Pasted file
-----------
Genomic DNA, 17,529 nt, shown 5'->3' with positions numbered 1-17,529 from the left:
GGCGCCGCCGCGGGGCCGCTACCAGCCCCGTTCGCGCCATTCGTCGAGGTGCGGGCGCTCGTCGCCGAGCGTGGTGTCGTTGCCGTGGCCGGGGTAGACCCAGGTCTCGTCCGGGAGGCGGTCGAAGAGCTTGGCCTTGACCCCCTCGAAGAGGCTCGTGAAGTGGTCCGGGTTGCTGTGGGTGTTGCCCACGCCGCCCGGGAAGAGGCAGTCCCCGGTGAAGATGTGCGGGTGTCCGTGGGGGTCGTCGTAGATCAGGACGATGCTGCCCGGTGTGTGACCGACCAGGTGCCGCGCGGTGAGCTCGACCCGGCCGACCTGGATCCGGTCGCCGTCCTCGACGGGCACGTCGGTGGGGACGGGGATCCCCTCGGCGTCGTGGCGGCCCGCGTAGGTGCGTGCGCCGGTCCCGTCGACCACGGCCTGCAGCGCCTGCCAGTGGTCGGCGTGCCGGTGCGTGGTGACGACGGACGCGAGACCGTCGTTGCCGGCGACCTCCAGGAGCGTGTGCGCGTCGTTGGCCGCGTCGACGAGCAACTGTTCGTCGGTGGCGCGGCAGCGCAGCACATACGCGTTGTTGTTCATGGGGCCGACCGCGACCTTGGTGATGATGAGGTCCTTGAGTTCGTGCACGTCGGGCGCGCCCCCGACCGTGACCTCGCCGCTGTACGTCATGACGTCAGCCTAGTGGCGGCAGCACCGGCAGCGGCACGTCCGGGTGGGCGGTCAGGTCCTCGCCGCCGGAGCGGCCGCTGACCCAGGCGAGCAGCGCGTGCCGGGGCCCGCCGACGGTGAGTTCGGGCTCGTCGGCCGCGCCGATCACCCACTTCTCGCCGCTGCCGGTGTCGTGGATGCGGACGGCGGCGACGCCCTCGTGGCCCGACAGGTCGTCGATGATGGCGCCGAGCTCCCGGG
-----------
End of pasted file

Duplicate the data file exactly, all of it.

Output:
Genomic DNA, 17,529 nt, shown 5'->3' with positions numbered 1-17,529 from the left:
GGCGCCGCCGCGGGGCCGCTACCAGCCCCGTTCGCGCCATTCGTCGAGGTGCGGGCGCTCGTCGCCGAGCGTGGTGTCGTTGCCGTGGCCGGGGTAGACCCAGGTCTCGTCCGGGAGGCGGTCGAAGAGCTTGGCCTTGACCCCCTCGAAGAGGCTCGTGAAGTGGTCCGGGTTGCTGTGGGTGTTGCCCACGCCGCCCGGGAAGAGGCAGTCCCCGGTGAAGATGTGCGGGTGTCCGTGGGGGTCGTCGTAGATCAGGACGATGCTGCCCGGTGTGTGACCGACCAGGTGCCGCGCGGTGAGCTCGACCCGGCCGACCTGGATCCGGTCGCCGTCCTCGACGGGCACGTCGGTGGGGACGGGGATCCCCTCGGCGTCGTGGCGGCCCGCGTAGGTGCGTGCGCCGGTCCCGTCGACCACGGCCTGCAGCGCCTGCCAGTGGTCGGCGTGCCGGTGCGTGGTGACGACGGACGCGAGACCGTCGTTGCCGGCGACCTCCAGGAGCGTGTGCGCGTCGTTGGCCGCGTCGACGAGCAACTGTTCGTCGGTGGCGCGGCAGCGCAGCACATACGCGTTGTTGTTCATGGGGCCGACCGCGACCTTGGTGATGATGAGGTCCTTGAGTTCGTGCACGTCGGGCGCGCCCCCGACCGTGACCTCGCCGCTGTACGTCATGACGTCAGCCTAGTGGCGGCAGCACCGGCAGCGGCACGTCCGGGTGGGCGGTCAGGTCCTCGCCGCCGGAGCGGCCGCTGACCCAGGCGAGCAGCGCGTGCCGGGGCCCGCCGACGGTGAGTTCGGGCTCGTCGGCCGCGCCGATCACCCACTTCTCGCCGCTGCCGGTGTCGTGGATGCGGACGGCGGCGACGCCCTCGTGGCCCGACAGGTCGTCGATGATGGCGCCGAGCTCCCGGG